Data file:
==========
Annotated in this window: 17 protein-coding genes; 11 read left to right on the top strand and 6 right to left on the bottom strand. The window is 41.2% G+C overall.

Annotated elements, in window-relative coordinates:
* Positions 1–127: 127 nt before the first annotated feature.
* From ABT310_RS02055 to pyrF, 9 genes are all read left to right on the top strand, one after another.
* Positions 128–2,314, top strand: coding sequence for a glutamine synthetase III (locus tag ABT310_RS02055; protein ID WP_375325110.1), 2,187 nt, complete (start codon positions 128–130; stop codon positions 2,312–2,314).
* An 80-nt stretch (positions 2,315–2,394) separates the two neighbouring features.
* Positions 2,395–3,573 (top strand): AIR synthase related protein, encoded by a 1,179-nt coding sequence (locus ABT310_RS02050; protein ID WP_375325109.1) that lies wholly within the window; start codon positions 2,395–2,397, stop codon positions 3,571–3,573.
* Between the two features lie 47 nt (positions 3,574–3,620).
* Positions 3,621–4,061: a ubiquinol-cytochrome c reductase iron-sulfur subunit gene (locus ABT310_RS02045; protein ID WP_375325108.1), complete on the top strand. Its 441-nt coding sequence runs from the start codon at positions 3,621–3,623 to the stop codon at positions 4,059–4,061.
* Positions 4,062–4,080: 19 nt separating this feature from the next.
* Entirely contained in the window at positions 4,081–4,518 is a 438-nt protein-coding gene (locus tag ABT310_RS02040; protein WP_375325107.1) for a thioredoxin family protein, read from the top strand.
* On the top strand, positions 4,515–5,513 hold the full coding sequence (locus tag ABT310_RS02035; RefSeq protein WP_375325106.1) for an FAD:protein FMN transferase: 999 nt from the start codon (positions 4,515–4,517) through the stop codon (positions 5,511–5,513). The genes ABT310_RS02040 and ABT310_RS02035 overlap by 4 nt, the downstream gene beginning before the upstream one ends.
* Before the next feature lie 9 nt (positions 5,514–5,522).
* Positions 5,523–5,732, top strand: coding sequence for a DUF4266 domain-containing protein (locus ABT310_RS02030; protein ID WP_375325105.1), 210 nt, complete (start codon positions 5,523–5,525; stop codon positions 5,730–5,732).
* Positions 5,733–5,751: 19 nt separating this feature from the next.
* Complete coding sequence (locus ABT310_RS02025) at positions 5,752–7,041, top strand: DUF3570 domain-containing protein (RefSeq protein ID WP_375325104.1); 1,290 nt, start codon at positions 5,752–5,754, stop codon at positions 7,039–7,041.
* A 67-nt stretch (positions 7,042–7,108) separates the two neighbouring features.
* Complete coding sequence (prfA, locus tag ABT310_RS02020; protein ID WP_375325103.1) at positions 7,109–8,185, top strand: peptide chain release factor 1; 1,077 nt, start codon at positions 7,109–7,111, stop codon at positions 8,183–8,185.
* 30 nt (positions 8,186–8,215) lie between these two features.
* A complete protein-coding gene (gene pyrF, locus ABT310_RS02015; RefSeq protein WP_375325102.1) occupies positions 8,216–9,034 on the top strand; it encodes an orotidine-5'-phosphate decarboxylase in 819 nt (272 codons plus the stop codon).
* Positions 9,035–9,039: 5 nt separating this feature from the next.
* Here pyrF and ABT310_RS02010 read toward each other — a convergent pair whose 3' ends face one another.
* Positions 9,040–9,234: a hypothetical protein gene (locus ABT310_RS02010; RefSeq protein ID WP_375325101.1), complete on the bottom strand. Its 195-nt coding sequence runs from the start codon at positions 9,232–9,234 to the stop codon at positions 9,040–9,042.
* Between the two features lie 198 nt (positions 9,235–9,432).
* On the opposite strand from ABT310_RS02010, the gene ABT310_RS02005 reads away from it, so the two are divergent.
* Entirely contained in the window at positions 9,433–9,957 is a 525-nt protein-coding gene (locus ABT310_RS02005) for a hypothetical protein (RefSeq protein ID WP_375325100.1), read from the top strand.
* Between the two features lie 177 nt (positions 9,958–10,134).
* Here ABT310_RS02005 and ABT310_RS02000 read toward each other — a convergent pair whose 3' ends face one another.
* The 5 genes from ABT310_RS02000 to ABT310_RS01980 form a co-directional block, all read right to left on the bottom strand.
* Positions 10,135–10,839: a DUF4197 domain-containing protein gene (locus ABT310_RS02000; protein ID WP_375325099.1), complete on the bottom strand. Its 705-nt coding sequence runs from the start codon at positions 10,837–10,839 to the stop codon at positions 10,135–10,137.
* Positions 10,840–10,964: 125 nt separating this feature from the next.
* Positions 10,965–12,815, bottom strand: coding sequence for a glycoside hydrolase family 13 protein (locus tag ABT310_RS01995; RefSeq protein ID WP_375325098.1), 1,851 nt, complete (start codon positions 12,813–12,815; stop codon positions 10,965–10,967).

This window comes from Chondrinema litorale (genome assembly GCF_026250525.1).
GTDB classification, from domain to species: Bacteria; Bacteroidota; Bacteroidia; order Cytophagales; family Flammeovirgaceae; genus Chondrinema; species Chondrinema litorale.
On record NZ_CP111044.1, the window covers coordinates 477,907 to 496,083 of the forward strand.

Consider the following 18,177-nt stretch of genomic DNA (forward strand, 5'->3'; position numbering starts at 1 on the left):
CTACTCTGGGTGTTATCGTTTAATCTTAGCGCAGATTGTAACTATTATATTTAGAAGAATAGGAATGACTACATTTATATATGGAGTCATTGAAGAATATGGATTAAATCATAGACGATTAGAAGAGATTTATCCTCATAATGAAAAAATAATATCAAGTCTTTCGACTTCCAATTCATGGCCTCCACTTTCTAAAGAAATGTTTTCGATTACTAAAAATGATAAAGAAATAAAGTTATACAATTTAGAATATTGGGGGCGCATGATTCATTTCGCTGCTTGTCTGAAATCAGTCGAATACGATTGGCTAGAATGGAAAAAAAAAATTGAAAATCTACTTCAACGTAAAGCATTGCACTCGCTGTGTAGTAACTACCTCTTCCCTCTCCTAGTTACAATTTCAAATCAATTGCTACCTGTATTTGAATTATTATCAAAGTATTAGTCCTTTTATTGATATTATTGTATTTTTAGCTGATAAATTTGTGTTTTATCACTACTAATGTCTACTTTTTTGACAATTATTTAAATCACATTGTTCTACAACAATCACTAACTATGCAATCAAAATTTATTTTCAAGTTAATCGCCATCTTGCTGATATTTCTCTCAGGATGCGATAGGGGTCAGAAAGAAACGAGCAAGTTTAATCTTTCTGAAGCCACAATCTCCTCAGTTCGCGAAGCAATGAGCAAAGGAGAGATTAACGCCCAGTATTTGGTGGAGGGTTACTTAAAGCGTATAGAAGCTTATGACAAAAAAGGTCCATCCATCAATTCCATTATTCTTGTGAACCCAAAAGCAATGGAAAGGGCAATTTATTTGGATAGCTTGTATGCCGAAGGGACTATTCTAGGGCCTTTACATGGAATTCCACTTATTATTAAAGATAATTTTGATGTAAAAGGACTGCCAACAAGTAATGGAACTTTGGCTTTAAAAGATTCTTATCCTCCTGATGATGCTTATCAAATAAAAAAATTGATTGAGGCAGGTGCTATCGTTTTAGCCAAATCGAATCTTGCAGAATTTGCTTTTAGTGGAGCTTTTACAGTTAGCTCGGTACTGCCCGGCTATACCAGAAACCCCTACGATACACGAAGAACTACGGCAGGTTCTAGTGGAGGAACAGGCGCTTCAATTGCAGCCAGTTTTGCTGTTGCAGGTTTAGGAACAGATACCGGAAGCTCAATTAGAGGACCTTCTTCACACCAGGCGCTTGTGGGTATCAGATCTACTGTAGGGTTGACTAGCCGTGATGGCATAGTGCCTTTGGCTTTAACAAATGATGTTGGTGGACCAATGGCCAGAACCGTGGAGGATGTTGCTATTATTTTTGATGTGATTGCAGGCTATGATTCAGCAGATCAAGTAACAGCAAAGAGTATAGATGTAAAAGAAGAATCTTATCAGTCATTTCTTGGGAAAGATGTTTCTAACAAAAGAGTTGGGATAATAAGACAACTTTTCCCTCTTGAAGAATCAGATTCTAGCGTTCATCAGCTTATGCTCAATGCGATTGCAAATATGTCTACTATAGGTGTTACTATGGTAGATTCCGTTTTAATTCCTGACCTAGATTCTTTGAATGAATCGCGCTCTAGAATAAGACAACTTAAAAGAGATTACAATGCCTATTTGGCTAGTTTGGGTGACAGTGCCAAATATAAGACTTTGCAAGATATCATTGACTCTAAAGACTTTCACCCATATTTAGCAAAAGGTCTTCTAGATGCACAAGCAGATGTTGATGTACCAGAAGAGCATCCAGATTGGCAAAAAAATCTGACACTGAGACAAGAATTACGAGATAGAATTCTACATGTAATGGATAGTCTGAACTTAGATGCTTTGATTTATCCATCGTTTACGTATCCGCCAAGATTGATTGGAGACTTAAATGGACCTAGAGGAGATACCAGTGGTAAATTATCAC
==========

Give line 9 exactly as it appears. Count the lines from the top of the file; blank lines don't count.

* Positions 3,621–4,061: a ubiquinol-cytochrome c reductase iron-sulfur subunit gene (locus ABT310_RS02045; protein ID WP_375325108.1), complete on the top strand. Its 441-nt coding sequence runs from the start codon at positions 3,621–3,623 to the stop codon at positions 4,059–4,061.